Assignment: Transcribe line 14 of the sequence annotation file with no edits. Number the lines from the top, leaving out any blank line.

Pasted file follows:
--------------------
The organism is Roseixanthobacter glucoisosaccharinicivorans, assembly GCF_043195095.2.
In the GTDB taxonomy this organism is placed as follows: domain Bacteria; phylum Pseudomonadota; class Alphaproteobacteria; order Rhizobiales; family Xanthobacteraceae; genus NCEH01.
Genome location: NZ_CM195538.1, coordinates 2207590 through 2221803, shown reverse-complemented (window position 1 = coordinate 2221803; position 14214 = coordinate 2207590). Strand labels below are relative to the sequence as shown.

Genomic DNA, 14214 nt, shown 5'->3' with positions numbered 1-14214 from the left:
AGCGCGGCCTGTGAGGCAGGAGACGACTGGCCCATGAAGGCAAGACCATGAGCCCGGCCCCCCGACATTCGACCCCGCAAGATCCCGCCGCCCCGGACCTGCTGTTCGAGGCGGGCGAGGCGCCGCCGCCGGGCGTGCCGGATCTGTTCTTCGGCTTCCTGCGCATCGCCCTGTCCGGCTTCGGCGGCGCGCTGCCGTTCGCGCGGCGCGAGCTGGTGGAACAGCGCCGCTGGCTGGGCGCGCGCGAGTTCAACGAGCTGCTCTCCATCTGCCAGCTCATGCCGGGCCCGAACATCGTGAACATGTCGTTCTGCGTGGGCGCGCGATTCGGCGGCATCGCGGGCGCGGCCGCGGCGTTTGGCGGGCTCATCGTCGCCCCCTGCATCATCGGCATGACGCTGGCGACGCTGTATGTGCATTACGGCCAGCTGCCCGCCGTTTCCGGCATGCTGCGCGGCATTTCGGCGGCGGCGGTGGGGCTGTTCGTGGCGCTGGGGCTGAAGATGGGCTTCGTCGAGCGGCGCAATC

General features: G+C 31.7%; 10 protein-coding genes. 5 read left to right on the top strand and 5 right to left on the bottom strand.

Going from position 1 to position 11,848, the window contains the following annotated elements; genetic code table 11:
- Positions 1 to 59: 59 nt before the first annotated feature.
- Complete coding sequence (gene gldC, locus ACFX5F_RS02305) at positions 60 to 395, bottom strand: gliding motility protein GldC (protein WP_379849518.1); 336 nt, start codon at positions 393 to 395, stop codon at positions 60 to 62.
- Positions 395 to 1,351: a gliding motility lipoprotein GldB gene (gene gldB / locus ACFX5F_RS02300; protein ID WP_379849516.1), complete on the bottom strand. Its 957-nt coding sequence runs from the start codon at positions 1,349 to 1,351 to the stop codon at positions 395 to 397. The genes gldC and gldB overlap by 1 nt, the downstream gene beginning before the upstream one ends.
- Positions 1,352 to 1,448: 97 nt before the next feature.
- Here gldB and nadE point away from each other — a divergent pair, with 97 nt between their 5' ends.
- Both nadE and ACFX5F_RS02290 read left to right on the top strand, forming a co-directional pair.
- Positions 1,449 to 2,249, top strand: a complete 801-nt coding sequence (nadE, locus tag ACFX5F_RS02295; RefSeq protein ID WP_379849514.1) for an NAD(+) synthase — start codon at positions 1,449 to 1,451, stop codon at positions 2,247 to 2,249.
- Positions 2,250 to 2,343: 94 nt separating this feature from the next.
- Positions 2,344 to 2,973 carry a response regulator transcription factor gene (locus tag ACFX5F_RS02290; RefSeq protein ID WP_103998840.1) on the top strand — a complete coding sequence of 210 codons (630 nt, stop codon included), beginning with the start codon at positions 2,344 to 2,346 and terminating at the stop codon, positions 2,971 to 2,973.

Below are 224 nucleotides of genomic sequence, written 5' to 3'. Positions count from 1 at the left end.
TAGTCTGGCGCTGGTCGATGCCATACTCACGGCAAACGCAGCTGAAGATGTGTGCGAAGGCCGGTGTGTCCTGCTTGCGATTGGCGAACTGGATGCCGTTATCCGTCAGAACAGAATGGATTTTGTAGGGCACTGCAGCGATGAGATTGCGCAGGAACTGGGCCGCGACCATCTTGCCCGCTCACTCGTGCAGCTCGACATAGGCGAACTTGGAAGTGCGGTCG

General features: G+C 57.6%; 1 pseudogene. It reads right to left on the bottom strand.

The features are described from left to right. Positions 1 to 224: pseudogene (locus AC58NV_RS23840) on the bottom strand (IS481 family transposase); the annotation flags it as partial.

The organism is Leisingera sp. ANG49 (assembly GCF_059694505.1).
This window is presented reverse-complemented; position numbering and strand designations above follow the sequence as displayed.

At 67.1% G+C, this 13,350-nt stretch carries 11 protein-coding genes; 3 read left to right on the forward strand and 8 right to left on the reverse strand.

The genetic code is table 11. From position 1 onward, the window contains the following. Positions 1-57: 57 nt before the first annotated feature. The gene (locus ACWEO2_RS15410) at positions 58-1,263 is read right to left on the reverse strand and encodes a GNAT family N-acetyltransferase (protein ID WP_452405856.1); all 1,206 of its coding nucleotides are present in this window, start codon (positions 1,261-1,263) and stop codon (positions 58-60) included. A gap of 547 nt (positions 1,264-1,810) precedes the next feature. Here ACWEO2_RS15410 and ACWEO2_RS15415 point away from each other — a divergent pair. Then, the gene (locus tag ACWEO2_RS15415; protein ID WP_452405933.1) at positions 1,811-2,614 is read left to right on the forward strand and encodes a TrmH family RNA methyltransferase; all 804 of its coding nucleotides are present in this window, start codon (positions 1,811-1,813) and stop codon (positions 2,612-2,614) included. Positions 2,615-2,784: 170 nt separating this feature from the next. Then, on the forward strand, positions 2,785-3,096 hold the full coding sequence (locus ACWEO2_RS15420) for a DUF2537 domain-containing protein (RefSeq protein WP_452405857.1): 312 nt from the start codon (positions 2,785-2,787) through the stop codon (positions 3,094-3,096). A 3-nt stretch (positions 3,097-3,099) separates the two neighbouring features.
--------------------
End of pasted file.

- Positions 1,449 to 2,249, top strand: a complete 801-nt coding sequence (nadE, locus tag ACFX5F_RS02295; RefSeq protein ID WP_379849514.1) for an NAD(+) synthase — start codon at positions 1,449 to 1,451, stop codon at positions 2,247 to 2,249.